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J Clin Pharmacol. 2014 Dec;54(12):1429-33. doi: 10.1002/jcph.369. Epub 2014 Aug 7.

Studying the antiemetic effect of vitamin B6 for morning sickness: pyridoxine and pyridoxal are prodrugs.

Author information

1
Motherisk Program, Hospital for Sick Children, University of Toronto, Toronto, Ontario, Canada; Division of Clinical Pharmacy, Institute of Drug Research, School of Pharmacy, Faculty of Medicine, The Hebrew University of Jerusalem, Jerusalem, Israel.

Abstract

Vitamin B6 has been known to possess antiemetic effects since 1942. This water soluble compound has several forms in the circulation including pyridoxine, pyridoxal, and pyridoxal phosphate. The active antiemetic form of vitamin B6 is unknown. This was a pre-specified substudy of a randomized, placebo-controlled trial comparing the antiemetic effect of the doxylamine-vitamin B6 combination (Diclectin®) (n = 131) to placebo (n = 126) in women with nausea and vomiting of pregnancy. Serum concentrations of pyridoxine, pyridoxal, and pyridoxal 5' phosphate (PLP) and doxylamine were measured on Days 4, 8, and 15. With Diclectin® exhibiting a significant antiemetic effect in pregnancy, serum concentrations of pyridoxine were unmeasurable in almost all patients and those of pyridoxal were undetectable in half of patients. In contrast, PLP was measurable at sustained, stable steady-state levels in all patients. Our data suggest that there is a correlation between PLP levels and PUQE score of morning sickness symptoms when pyridoxine and pyridoxal levels are undetectable, and hence they might be prodrugs of PLP, which may be the active antiemetic form of vitamin B6.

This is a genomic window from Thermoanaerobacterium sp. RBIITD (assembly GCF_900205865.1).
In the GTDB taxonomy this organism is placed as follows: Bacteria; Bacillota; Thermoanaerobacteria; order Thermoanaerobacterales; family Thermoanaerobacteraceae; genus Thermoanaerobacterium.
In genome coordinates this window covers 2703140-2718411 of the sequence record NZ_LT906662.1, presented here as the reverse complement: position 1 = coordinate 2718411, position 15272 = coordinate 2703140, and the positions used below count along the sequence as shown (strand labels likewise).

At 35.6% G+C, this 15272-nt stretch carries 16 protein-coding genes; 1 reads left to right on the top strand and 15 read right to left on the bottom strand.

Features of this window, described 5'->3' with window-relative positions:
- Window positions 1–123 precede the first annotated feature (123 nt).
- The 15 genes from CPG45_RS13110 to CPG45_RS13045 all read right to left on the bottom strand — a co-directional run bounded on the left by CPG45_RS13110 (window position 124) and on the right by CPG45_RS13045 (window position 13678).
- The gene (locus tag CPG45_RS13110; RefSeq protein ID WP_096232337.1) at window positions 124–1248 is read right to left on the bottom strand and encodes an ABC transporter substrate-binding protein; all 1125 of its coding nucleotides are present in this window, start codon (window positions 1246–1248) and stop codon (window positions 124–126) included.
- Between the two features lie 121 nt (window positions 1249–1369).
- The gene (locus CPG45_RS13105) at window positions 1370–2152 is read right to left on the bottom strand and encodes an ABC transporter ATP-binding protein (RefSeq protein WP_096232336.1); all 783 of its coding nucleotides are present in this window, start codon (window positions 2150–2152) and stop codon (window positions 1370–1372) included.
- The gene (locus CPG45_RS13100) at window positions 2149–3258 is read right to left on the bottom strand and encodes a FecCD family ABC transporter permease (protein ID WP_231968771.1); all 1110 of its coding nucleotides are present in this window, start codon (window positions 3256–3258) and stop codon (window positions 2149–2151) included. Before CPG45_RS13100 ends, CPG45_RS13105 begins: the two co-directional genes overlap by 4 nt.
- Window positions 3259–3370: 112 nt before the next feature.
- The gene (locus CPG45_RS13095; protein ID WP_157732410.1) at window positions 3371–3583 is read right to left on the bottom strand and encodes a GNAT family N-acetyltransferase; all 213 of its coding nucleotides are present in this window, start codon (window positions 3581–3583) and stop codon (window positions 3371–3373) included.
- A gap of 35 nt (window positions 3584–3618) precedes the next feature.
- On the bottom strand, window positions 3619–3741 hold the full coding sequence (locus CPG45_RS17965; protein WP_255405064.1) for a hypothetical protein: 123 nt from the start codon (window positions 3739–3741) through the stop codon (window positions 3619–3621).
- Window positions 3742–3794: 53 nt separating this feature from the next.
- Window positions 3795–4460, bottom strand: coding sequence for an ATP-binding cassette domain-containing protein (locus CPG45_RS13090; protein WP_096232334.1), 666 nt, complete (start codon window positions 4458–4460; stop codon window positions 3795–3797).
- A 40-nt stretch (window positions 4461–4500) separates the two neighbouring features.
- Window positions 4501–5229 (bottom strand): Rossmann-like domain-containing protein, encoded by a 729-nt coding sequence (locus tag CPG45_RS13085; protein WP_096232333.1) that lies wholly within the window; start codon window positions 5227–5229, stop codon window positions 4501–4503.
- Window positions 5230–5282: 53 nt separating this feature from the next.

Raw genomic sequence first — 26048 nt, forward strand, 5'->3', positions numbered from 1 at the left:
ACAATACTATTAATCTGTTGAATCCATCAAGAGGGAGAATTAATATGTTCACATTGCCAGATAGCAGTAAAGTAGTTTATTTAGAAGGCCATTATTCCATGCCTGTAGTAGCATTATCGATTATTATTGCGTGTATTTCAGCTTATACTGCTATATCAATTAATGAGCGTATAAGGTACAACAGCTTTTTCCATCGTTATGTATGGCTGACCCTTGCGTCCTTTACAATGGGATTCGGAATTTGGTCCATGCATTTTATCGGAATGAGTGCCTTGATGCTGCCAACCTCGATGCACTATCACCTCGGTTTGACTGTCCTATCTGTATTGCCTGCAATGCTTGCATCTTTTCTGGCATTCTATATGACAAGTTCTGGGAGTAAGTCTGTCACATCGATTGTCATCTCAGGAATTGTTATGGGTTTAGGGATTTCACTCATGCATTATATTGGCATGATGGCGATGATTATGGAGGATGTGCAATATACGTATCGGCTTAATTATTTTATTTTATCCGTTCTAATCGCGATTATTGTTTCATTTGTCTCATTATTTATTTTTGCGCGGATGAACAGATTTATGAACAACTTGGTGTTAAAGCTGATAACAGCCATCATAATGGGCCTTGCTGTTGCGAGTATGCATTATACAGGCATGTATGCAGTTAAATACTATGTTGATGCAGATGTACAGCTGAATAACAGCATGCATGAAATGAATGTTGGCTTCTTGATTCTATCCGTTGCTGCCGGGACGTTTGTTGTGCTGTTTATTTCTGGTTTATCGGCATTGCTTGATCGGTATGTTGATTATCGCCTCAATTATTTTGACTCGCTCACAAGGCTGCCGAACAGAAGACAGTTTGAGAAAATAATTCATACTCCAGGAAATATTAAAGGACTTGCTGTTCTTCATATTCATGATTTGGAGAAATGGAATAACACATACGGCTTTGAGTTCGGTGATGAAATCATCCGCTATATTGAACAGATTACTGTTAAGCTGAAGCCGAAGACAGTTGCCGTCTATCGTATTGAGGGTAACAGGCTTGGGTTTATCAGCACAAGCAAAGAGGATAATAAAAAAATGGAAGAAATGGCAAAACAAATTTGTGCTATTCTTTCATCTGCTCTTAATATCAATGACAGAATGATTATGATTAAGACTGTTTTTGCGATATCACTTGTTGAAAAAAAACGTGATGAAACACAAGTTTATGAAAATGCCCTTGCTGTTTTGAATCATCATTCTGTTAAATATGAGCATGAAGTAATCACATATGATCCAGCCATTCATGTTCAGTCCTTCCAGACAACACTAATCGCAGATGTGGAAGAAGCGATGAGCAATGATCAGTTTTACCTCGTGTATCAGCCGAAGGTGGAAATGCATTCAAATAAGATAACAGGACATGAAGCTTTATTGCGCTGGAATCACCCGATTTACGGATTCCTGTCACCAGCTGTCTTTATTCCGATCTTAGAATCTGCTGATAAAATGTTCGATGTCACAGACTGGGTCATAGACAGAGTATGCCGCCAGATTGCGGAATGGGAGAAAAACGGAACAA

TRIAL REGISTRATION:

ClinicalTrials.gov NCT00614445.

KEYWORDS:

morning sickness; nausea and vomiting of pregnancy; prodrug; pyridoxine

PMID:
25052410
DOI:
10.1002/jcph.369
[Indexed for MEDLINE]

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